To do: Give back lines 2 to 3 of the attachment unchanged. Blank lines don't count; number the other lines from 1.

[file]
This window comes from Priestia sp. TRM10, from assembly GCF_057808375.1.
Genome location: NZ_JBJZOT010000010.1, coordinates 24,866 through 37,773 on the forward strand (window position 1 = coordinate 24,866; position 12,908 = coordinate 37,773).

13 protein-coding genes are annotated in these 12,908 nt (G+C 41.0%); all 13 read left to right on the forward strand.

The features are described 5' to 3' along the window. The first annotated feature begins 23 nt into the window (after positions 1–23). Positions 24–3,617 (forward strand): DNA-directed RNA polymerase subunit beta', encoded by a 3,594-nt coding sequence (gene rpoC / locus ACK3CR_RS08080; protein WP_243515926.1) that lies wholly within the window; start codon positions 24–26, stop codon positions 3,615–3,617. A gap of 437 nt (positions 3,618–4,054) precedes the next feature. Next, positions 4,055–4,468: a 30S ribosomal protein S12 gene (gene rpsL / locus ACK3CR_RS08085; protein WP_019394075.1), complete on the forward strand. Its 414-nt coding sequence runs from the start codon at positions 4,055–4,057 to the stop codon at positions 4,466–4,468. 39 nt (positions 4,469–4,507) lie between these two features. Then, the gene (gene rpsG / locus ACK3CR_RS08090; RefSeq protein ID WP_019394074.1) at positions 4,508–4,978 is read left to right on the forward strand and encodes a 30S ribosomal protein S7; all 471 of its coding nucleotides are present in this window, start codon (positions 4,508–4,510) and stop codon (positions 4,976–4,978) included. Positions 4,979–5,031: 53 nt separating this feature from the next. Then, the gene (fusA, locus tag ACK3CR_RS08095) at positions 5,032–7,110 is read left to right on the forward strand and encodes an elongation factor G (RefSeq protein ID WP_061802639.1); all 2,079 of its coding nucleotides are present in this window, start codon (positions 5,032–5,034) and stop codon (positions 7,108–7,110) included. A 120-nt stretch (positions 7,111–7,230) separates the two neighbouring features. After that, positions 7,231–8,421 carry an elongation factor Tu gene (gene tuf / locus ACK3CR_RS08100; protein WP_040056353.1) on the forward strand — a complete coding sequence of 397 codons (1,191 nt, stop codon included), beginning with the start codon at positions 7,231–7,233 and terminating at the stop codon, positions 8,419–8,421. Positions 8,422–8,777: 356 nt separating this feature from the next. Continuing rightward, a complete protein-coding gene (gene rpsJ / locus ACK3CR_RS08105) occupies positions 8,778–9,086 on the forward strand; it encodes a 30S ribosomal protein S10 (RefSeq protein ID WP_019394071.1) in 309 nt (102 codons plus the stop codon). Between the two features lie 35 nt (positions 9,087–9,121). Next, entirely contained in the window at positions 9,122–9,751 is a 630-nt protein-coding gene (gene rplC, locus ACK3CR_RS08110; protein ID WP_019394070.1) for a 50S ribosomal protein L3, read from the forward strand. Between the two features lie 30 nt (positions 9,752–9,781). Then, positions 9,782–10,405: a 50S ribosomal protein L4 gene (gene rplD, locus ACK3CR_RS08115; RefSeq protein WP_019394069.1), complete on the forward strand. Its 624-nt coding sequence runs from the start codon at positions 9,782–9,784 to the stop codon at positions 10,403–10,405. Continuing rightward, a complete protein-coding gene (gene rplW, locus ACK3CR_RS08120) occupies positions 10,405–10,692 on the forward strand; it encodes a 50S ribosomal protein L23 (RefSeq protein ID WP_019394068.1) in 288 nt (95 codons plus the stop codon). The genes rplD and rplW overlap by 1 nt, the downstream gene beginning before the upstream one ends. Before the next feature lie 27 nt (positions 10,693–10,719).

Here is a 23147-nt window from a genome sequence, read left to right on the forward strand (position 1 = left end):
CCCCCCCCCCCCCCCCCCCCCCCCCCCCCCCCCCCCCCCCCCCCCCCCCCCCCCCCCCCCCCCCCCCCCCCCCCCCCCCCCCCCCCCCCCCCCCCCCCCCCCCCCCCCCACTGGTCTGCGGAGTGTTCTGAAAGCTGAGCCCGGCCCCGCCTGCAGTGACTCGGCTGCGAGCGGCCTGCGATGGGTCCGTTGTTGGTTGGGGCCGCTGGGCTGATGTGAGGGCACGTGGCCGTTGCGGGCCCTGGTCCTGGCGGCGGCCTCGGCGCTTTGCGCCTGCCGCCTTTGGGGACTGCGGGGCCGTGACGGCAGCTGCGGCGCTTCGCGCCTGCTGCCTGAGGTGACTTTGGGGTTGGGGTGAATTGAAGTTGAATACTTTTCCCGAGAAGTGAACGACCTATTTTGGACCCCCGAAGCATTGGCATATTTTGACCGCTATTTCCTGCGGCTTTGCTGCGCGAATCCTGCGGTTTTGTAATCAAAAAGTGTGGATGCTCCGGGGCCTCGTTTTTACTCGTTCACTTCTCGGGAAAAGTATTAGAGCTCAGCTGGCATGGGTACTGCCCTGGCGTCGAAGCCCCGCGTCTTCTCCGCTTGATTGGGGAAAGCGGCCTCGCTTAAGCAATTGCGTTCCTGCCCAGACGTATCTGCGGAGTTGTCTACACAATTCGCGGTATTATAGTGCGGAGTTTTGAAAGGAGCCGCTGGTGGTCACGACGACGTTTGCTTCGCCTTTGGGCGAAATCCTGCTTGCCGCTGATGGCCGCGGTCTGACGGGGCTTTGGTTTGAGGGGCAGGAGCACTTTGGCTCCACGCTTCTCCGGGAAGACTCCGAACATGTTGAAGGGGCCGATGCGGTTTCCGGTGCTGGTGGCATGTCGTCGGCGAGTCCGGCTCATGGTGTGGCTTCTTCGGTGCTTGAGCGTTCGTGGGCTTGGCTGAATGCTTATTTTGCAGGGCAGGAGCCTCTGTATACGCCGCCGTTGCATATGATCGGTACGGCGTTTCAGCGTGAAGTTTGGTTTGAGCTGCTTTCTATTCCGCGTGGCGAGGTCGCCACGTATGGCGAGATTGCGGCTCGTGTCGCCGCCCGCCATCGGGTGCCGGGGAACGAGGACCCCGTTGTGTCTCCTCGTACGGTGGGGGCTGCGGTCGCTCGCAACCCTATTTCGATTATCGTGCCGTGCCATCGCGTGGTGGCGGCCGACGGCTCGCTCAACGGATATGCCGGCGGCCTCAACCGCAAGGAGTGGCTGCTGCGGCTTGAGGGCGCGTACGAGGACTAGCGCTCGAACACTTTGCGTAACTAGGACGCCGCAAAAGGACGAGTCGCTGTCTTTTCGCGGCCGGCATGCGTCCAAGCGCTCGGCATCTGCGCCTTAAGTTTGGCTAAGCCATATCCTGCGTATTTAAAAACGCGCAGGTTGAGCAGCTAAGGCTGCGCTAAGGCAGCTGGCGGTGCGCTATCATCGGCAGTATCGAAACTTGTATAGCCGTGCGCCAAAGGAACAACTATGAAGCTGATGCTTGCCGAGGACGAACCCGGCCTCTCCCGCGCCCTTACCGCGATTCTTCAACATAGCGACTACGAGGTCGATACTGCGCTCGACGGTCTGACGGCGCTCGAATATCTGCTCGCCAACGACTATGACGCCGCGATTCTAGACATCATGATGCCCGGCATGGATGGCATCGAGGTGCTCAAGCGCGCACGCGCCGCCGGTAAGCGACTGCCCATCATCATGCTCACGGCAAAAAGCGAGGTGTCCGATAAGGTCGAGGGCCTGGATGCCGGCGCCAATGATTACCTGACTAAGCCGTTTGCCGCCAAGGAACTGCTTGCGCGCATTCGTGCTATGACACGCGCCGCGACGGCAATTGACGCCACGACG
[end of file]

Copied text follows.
Genome location: NZ_JBJZOT010000010.1, coordinates 24,866 through 37,773 on the forward strand (window position 1 = coordinate 24,866; position 12,908 = coordinate 37,773).

13 protein-coding genes are annotated in these 12,908 nt (G+C 41.0%); all 13 read left to right on the forward strand.